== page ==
In a draft decision, the Centers for Medicare & Medicaid Services (CMS) has announced it will provide Medicare coverage for low-dose computed tomography (LDCT) screening for seniors at high risk of lung cancer, the American College of Radiology (ACR) has announced.

Based on the findings of a National Lung Screening Trial (NLST), the United States Preventive Services Task Force (USPSTF) previously made a Grade B recommendation that LDCT lung cancer screening be provided to individuals aged 55 to 80 years old with a 30 pack-year smoking history, who currently smoke or have quit within the last 15 years. Under the Affordable Care Act, private insurers must cover LDCT lung cancer screening for their beneficiaries.

The CMS decision extends coverage to Medicare patients 55 to 74 years old, in alignment with the NLST patient population, with coverage due to take effect in late summer 2015 at the earliest. The agency will also require providers to submit clinical and follow-up data to an approved registry. The ACR plans to apply for status as a Medicare-recognized registry.

According to an ACR spokesperson, CMS has 90 days to accept comments on the decision before it becomes official. The ACR said it will work with other stakeholders to submit comments during that window. Given the high-profile support the screening procedure has received from organizations such as the Lung Cancer Alliance, the American Cancer Society Cancer Action Network, and the Society of Thoracic Surgeons, it seems very likely that coverage will move forward.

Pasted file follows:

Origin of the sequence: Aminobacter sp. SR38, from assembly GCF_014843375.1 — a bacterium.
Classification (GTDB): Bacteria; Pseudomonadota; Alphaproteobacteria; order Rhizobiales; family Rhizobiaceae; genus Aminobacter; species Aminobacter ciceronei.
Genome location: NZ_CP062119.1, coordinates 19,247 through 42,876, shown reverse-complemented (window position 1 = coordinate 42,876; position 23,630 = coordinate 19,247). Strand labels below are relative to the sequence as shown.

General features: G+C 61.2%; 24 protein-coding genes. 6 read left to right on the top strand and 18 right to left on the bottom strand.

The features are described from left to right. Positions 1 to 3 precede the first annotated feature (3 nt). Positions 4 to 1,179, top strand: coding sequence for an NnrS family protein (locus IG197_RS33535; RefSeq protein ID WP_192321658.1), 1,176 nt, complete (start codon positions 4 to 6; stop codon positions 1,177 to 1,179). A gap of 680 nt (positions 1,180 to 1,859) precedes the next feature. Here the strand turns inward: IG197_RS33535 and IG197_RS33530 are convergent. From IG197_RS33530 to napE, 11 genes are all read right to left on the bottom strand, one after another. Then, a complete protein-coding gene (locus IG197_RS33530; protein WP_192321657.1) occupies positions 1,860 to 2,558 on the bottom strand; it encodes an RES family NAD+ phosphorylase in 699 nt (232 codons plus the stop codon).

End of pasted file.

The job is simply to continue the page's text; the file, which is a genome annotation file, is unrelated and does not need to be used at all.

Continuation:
“Lung cancer will kill 160,000 Americans this year—more than breast, colon and prostate cancers combined,” said Ella Kazerooni, MD, chair of the ACR’s Lung Cancer Screening Committee and Thoracic Imaging Panel. “Medicare coverage of these exams helps complete the first major blow against this terrible disease. This is a great day for those at high-risk for lung cancer and their families. We look forward to a future where a lung cancer diagnosis is no longer essentially a death sentence for so many people.”

Development of necessary infrastructure is already underway, including the ACR’s Lung Cancer Screening Center Program, which enables facilities to apply for official designation as a screening center, as well as the ACR’s Lung-RADS initiative to standardize CT lung cancer screening reporting and management and support lung CT interpretation.

In a separate announcement, Gail Rodriguez, executive director of the Medical Imaging Technology Alliance (MITA), commended CMS for its proposal. “Research shows that LDCT scans for individuals at high-risk of lung cancer could save up to 20,000 lives per year. Given lung cancer is the leading cause of cancer deaths, implementation of annual LDCT scans will improve outcomes through early detection and drive down treatment costs. We encourage CMS to finalize this proposal so that Medicare beneficiaries can reap the benefits of this invaluable technology.”

To locate an ACR lung cancer screening center, visit the ACR facility search page.